Last week, Turkey agreed to a cease-fire in its military offensive targeting Kurdish-led forces in northeastern Syria. But even with hostilities largely on hold, the invasion's humanitarian impact continues to unfold.


In the incredibly ambitious, multibillion-dollar effort to wipe polio off the face of the planet, there's currently good news and bad news.

The good news, says Michel Zaffran, who runs the World Health Organization's global polio eradication program, is that there's hardly any polio left.

"When we started back in 1988," Zaffran says, "we had cases in 125 countries and 300,000 cases every year."

Growing up in the Gambia in West Africa, Nabia Drammeh always knew she wanted to be a nurse. "My auntie was a nurse," she says. "I used to go to the clinic and see the way she works. I told her, 'I really want to be a nurse in the future!' So I've loved this job since when I was a child."

The 27-year-old graduated from nursing school in 2012 and has been a nurse ever since.

She now works at the Brufut health clinic just outside the Gambian capital of Banjul.

It's a modest government clinic housed in a cluster of single-story cement buildings.

London says toxic air pollution has fallen by roughly a third inside a central urban zone where drivers are required to meet specific emission standards or pay a daily fine. The city launched the Ultra Low Emission Zone in April.

The city's report states that about 13,500 fewer polluting cars are driven in the zone daily, and that traffic has decreased overall in the bustling area.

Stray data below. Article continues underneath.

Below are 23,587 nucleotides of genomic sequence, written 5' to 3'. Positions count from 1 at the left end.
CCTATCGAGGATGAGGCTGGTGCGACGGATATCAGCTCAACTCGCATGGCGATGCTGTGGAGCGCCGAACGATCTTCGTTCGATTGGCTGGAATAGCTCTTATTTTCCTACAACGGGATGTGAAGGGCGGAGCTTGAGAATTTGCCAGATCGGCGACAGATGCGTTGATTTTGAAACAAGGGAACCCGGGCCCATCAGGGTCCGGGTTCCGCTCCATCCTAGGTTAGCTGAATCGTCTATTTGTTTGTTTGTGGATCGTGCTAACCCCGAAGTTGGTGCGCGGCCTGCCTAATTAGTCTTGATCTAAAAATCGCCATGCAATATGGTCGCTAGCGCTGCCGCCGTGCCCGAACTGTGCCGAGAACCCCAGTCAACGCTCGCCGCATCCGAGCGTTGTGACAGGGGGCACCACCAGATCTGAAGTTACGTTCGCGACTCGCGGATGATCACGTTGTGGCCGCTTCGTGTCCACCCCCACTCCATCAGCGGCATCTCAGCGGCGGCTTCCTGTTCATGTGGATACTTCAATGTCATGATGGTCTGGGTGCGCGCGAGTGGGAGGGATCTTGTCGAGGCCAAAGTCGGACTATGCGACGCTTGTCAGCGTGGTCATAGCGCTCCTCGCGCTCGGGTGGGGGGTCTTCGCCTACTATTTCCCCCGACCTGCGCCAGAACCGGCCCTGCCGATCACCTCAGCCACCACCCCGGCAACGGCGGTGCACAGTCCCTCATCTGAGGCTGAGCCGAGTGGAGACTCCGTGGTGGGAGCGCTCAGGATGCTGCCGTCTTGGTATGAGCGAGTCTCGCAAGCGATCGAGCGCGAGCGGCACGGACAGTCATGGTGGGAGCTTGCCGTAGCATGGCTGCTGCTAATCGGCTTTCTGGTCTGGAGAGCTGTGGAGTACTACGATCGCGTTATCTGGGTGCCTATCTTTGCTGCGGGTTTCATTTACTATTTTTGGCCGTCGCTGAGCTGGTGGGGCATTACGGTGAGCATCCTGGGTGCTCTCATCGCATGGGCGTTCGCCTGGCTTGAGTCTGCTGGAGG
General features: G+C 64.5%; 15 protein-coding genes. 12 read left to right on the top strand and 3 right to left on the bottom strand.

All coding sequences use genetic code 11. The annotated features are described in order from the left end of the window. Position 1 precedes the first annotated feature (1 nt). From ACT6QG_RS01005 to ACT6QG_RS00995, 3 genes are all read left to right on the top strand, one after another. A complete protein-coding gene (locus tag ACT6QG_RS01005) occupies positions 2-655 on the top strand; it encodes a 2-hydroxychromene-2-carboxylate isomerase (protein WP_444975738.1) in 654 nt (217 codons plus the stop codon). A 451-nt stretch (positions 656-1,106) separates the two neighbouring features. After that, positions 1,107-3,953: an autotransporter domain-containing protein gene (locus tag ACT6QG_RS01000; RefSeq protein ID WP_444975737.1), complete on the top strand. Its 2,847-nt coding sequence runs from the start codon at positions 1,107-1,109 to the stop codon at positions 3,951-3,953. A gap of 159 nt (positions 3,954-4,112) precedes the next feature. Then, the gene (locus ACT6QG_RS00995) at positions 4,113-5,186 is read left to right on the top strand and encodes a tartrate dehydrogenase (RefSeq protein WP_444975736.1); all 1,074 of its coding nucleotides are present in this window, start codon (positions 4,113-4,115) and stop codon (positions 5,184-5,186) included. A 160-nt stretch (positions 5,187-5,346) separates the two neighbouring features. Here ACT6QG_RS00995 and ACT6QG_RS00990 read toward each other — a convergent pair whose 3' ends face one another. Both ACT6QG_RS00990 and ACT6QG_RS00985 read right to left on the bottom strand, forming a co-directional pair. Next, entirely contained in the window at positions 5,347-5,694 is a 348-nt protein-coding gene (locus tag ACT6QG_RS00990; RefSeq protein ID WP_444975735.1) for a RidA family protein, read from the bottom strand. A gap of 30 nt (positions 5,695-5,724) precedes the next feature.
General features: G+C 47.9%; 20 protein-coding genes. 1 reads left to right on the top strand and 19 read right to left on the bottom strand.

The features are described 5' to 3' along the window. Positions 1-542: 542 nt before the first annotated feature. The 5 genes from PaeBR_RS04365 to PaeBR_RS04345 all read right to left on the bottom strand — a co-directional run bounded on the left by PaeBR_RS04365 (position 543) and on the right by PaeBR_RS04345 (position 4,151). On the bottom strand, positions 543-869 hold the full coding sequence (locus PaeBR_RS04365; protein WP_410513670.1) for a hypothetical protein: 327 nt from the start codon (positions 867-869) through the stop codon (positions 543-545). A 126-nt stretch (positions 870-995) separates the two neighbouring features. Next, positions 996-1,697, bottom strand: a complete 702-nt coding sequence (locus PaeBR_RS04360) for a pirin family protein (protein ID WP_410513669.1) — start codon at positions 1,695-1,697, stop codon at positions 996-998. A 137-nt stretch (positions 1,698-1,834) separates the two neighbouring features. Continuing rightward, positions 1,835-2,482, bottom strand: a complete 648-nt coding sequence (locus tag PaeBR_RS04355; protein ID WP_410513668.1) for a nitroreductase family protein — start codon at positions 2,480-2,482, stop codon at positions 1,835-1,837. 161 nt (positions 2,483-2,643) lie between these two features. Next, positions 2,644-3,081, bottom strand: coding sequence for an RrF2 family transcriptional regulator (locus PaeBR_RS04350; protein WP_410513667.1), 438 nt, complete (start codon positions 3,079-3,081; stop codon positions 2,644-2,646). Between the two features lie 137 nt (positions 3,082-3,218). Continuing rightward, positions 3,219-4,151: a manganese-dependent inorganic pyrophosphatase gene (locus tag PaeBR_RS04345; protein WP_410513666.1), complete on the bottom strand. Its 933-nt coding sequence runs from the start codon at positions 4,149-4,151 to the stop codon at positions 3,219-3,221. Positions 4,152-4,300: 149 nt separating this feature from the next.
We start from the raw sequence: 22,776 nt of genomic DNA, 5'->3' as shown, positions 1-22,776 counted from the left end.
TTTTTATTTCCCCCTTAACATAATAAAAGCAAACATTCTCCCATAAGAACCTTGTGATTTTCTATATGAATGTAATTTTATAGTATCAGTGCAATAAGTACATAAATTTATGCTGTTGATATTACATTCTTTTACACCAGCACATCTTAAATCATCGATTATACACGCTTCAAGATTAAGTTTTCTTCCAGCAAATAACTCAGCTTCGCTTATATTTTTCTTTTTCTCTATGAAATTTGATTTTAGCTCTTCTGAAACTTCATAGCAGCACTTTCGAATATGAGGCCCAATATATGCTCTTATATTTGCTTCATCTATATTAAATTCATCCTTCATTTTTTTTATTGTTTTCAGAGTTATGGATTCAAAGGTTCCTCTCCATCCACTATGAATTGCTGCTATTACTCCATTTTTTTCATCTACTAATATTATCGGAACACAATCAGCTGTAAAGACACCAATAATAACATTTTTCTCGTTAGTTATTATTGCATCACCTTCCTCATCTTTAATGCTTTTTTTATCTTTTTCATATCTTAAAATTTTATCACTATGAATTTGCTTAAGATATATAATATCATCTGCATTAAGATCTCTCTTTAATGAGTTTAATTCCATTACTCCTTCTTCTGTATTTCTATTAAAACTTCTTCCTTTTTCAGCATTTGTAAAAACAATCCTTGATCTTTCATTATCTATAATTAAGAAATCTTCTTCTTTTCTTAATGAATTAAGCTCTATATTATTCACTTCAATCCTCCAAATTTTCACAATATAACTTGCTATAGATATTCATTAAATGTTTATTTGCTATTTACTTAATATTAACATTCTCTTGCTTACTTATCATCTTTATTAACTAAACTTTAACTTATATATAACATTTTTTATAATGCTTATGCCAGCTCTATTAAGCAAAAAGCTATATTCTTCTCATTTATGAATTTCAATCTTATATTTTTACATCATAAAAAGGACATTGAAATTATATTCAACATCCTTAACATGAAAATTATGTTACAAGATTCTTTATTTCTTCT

When Claude Tayou Tagny was a young medical student on a rotation through clinics in rural Cameroon, he treated a woman during a difficult childbirth. She had lost, by his estimate, at least three pints of blood, triple the normal amount for childbirth and equal to roughly 30% of her total blood volume.

Tagny, with no supply of blood on hand, did the only thing he could: put out a call to the woman's family for emergency donations. He was only able to raise one pint.

"It was not enough," he says. The baby survived, but the woman did not.

Better vaccines, nutrition and disease control have cut the global death rate for children in half over the past 20 years. But even within countries that have made major progress, children can face greatly different fates.

"Where you're born substantially impacts your probability of surviving to 5," says Simon Hay, an epidemiologist at the University of Washington who is the lead author of a new study on childhood mortality in Nature.

Uganda explicitly bars government officials from accepting gifts of any kind from cigarette-makers. French and British officials must publicly announce any encounters with representatives of the industry. Thailand and the Philippines won't even let officials take a meeting except under the narrowest of circumstances.

These are some of the measures deployed by countries around the world to limit influence over their anti-smoking policies, according to the first-ever Global Tobacco Industry Interference Index.